Indications and Contraindications
Donor nephrectomy is unique among surgeries performed in urology. Unlike most procedures offered to our patients, there are no discrete medical indications—it is elective in the truest sense of the word. In addition, there are no direct health benefits for the donor patient other than the reward of knowing that they have provided a life-changing gift to the transplant recipient, whether it be a family member, friend, or individual previously unknown to them. The patient must be willing to be a kidney donor, competent to consent, and completely confident in the decision.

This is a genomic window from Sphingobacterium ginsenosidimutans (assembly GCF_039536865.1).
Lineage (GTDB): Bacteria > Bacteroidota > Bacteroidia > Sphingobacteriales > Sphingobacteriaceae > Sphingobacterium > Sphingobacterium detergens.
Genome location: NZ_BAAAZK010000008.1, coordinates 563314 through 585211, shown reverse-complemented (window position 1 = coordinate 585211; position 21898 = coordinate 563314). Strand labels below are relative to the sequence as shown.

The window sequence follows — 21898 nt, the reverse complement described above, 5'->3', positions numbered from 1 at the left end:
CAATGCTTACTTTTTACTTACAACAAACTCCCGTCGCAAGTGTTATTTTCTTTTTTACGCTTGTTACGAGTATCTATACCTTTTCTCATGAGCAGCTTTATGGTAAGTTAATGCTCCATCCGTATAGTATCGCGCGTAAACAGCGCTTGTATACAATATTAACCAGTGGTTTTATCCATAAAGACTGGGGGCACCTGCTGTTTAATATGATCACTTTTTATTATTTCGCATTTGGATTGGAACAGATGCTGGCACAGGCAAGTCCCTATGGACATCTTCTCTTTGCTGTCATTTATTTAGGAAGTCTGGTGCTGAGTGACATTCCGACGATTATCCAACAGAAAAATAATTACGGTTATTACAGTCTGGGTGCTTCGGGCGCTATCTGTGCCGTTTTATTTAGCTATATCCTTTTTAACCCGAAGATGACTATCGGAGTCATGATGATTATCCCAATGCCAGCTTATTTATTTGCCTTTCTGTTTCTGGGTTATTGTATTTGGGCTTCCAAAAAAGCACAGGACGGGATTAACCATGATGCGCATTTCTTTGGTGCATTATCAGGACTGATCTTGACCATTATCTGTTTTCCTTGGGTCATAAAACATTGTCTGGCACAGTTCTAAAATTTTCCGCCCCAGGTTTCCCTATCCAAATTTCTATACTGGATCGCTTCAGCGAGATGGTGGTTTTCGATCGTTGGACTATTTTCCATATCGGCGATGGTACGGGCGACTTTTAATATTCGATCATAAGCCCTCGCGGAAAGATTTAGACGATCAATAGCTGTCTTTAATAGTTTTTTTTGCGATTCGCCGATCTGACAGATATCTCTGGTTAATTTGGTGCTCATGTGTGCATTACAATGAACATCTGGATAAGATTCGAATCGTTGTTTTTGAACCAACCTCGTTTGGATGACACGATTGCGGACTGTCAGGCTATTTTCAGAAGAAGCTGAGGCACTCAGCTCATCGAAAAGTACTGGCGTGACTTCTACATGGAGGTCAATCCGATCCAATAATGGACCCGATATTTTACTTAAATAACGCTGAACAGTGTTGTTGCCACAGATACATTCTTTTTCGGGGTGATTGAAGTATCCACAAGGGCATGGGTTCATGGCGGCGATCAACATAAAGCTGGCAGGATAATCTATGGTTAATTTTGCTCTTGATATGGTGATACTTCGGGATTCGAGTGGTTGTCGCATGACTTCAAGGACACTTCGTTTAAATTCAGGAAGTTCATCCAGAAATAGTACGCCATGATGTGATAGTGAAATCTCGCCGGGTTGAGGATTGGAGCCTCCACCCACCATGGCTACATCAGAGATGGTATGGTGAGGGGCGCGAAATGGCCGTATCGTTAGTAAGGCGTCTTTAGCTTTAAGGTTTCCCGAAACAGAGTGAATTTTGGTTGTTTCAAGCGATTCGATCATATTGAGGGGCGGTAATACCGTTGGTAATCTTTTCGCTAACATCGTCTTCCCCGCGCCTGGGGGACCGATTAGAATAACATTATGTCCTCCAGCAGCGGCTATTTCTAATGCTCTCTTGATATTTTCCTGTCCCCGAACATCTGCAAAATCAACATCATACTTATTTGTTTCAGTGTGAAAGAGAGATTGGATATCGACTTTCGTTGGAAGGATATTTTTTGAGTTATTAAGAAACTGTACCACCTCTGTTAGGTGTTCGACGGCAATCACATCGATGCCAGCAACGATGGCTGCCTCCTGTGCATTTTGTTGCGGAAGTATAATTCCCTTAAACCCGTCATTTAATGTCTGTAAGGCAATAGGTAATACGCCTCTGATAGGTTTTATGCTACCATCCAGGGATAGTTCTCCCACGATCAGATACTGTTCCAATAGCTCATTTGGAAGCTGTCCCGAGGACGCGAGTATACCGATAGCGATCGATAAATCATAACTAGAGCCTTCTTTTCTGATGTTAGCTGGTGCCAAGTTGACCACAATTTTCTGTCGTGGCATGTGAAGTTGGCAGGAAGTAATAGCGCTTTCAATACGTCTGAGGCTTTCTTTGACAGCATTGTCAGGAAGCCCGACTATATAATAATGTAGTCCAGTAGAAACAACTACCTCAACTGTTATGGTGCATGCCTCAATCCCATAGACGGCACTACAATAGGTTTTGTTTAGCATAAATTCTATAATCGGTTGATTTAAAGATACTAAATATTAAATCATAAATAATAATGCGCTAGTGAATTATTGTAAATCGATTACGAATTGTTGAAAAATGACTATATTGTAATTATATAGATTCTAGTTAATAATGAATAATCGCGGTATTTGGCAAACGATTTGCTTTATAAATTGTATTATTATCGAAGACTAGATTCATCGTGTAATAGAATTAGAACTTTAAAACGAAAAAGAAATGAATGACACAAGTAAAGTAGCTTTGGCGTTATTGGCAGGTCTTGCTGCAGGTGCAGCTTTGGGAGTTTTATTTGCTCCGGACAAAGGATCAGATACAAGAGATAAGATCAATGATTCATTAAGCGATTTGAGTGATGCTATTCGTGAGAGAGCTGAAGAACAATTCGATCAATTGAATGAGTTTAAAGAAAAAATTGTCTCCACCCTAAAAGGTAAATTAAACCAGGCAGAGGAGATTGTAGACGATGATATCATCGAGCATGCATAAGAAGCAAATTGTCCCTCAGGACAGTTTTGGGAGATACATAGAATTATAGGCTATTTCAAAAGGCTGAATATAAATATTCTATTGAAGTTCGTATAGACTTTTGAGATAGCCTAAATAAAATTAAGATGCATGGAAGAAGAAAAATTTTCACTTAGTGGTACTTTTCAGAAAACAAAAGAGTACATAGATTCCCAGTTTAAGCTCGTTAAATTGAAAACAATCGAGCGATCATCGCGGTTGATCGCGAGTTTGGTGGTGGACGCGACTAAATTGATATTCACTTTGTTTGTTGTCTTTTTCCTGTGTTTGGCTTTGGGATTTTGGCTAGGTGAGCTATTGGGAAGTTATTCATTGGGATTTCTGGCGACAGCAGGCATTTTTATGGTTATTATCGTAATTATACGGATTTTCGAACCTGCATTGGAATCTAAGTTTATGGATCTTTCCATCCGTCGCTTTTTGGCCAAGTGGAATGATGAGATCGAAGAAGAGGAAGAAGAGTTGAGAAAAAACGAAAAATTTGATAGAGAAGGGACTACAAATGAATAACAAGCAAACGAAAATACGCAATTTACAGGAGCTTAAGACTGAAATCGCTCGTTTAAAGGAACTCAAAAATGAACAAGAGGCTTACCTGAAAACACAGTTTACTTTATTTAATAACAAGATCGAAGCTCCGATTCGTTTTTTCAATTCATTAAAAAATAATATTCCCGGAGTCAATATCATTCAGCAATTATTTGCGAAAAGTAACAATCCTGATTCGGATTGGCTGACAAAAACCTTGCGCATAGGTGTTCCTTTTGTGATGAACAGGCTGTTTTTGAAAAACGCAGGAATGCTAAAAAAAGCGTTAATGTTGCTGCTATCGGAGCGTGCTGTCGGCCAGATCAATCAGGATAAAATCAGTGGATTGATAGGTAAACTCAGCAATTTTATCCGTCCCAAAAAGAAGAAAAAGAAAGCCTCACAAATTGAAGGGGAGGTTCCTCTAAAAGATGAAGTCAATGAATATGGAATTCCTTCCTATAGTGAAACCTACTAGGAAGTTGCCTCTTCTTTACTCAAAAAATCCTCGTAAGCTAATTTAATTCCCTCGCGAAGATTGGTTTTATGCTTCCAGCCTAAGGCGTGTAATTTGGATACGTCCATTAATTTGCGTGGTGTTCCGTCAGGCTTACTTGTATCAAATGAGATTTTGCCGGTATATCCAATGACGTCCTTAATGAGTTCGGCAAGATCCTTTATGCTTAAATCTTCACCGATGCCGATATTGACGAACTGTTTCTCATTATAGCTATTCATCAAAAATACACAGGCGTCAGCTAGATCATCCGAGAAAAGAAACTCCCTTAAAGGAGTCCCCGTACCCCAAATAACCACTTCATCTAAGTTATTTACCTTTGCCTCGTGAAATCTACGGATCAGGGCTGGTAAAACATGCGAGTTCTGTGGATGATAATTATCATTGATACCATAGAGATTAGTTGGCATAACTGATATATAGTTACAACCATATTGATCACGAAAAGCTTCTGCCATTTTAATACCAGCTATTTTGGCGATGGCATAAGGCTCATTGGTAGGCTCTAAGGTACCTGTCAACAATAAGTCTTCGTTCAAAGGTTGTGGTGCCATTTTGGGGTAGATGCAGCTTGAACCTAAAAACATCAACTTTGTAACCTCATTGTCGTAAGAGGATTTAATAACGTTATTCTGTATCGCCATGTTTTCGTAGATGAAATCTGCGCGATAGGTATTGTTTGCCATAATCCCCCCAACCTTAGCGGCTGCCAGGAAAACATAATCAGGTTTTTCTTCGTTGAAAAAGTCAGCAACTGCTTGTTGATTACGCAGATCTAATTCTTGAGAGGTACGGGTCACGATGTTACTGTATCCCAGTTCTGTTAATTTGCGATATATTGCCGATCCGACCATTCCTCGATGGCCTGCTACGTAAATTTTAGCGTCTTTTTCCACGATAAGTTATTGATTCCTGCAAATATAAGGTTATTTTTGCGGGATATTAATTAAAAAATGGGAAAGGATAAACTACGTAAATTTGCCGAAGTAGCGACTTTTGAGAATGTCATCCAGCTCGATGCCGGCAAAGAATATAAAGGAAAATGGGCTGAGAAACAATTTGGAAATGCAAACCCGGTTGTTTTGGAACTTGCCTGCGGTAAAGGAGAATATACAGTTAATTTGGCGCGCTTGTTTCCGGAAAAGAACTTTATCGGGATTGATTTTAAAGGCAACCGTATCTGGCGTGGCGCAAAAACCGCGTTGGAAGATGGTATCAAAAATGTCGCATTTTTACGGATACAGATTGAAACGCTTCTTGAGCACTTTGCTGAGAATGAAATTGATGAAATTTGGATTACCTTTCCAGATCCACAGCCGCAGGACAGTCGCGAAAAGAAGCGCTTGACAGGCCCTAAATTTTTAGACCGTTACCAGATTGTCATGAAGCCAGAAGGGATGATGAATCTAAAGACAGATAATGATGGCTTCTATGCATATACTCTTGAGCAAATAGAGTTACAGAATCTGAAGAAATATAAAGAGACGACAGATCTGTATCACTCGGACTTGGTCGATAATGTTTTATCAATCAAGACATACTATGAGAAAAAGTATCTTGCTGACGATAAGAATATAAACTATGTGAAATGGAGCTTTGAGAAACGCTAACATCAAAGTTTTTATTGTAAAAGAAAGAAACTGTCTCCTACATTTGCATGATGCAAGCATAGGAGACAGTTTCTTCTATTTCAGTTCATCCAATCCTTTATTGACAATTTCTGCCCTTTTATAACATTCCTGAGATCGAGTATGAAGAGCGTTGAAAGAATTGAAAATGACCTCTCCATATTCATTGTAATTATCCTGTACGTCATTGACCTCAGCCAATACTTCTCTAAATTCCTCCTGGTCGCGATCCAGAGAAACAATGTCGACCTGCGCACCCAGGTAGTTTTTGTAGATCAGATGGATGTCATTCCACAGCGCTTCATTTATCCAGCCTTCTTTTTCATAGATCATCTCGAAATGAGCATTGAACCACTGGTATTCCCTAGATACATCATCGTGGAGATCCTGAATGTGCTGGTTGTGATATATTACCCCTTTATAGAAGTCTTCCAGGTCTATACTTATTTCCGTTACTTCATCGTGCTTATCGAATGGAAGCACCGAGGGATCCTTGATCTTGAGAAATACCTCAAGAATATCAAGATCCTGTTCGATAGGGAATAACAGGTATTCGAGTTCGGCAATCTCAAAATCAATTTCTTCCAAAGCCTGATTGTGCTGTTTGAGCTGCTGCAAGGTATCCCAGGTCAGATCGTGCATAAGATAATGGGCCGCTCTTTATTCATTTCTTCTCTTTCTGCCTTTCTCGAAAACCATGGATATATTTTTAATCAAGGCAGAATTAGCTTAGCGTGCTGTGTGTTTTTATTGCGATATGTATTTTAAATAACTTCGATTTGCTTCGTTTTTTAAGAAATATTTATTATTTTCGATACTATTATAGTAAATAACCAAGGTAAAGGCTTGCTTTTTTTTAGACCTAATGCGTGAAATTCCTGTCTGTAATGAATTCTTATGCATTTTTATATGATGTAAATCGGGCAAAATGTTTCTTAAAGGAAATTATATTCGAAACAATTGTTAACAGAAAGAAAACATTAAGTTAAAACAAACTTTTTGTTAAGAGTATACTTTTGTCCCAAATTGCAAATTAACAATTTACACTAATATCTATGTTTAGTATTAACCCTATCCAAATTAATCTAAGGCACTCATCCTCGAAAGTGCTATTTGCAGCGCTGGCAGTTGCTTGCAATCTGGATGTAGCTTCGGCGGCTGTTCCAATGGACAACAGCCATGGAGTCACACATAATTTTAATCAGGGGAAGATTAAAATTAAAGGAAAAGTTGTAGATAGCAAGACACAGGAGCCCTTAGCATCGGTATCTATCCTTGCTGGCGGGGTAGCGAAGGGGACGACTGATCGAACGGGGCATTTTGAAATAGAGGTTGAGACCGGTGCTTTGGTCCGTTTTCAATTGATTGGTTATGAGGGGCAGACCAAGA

Contraindications to laparoscopic donor nephrectomy include uncorrected coagulopathy, the presence of medical renal disease, and active infection. There are also relative contraindications including history of renal stone disease, and other considerations include the presence of any significant medical comorbidities that could affect long-term renal function, presence of communicable disease (e.g., human immunodeficiency virus [HIV], hepatitis), and good mental health. Prior abdominal surgery is not a contraindication to donor nephrectomy, but the extent and nature of the prior surgery must be carefully considered when discussing risks of the procedure and may influence the surgical approach. The presence of microscopic hematuria is not a contraindication to renal donation, provided appropriate urologic evaluation to rule out malignancy or significant stone disease is performed preoperatively. Upper urinary tract imaging (ultrasound, computed tomography [CT], or magnetic resonance imaging [MRI]), urine cytology, and cystoscopy are the critical elements of the microscopic hematuria workup. Nephrology evaluation and possible renal biopsy can also be considered if there is a suspicion of early medical renal disease as the cause of the microscopic hematuria.